Because the official declaration process has not yet begun, Salomon does not yet have a number of current concentrators. However, he emphasized that students from any class year will be able to declare the concentration, as long as they have completed the requisite language courses.

Salomon and Beckwith said that the requirement for advanced Arabic or Hebrew will limit the number of concentrators, but they do not see this as a drawback.

“I do think understanding the Middle East requires knowing one of the languages that’s spoken there,” Salomon said. “To be a serious person who understands the region that you’re working in, you can’t rely on translation. You’ve got to be able to know the language yourself.”

Beckwith said, “We knew we wanted a concentration that would require either Hebrew or Arabic, especially because our Hebrew and Arabic programs are really small.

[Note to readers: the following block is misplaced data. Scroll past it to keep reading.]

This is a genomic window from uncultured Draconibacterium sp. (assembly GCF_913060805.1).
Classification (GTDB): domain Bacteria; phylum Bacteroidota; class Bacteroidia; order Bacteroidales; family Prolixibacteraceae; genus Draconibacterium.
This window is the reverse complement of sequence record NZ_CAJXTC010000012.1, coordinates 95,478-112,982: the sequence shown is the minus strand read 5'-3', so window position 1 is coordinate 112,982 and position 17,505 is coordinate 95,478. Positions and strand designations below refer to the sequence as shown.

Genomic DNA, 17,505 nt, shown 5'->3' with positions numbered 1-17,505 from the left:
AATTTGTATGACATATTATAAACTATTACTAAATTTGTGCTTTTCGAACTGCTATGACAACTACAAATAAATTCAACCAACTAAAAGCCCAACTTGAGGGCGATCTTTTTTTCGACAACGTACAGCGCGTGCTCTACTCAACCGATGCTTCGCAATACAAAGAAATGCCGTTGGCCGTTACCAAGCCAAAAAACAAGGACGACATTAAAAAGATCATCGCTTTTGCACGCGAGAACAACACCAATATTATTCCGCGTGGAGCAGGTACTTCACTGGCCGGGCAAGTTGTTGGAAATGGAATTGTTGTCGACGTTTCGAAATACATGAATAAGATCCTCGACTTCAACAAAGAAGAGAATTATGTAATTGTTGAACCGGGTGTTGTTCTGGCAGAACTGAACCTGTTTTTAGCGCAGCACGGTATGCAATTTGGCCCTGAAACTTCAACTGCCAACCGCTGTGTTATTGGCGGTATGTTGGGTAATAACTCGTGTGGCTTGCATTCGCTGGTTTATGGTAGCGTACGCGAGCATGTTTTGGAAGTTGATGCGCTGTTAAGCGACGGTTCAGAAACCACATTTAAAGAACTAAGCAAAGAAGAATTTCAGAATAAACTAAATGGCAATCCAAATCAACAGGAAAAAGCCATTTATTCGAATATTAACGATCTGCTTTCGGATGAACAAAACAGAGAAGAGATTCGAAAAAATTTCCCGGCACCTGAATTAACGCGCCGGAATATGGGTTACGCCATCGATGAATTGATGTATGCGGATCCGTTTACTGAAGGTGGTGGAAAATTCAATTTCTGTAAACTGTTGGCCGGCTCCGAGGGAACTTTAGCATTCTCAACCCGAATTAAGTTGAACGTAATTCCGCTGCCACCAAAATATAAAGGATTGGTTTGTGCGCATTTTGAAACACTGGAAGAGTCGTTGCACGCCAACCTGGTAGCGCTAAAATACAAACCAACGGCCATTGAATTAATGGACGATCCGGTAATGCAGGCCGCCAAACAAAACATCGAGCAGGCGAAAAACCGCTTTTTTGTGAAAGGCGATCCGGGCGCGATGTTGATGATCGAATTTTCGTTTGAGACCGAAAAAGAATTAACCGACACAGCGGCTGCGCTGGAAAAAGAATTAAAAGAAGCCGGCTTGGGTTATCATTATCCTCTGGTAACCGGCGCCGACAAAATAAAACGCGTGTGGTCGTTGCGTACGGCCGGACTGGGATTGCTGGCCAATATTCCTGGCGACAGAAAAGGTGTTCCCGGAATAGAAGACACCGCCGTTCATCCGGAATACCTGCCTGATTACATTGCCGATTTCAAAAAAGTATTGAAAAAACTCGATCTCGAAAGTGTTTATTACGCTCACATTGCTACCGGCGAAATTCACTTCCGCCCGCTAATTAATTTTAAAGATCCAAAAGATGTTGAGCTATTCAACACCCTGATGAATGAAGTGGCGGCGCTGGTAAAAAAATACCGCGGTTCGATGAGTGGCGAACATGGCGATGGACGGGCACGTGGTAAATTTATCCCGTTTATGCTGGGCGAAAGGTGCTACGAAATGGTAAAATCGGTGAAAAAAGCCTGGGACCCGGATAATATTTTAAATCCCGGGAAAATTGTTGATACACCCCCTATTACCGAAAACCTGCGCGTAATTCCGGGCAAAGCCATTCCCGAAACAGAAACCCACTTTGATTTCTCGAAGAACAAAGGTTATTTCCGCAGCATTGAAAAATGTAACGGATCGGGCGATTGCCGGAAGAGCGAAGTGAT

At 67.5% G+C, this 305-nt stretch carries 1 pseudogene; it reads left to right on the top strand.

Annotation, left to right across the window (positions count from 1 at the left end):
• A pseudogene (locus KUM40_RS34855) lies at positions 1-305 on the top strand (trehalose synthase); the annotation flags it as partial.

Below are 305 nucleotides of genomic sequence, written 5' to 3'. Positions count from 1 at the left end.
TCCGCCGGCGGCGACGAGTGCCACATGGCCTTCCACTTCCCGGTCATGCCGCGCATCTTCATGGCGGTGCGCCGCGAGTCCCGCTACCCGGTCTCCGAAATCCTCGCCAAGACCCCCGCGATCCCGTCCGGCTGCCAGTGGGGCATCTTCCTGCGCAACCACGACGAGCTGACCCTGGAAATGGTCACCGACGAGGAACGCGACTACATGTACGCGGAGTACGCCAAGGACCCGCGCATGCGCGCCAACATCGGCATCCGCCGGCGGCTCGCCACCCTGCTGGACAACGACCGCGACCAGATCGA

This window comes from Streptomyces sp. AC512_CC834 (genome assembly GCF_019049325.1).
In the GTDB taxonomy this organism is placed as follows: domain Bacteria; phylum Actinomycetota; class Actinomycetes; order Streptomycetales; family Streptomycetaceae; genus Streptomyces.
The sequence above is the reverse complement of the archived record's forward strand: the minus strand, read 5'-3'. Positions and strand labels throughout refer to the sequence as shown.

“And so the students in those programs really get to dialogue with one another throughout all the terms of their language study. To take that kind of feeling into the concentration is what we were looking for.”

Haiken added that the concentration might also increase collaboration between students of Arabic and Hebrew. “You have everyone on one email list with one block of professors, so maybe, the communication will be more mainstreamed and events will be better advertised or more precisely advertised,” she said.

The concentration’s kickoff event was Tuesday, October 25th, in the Weitz Center for Creativity.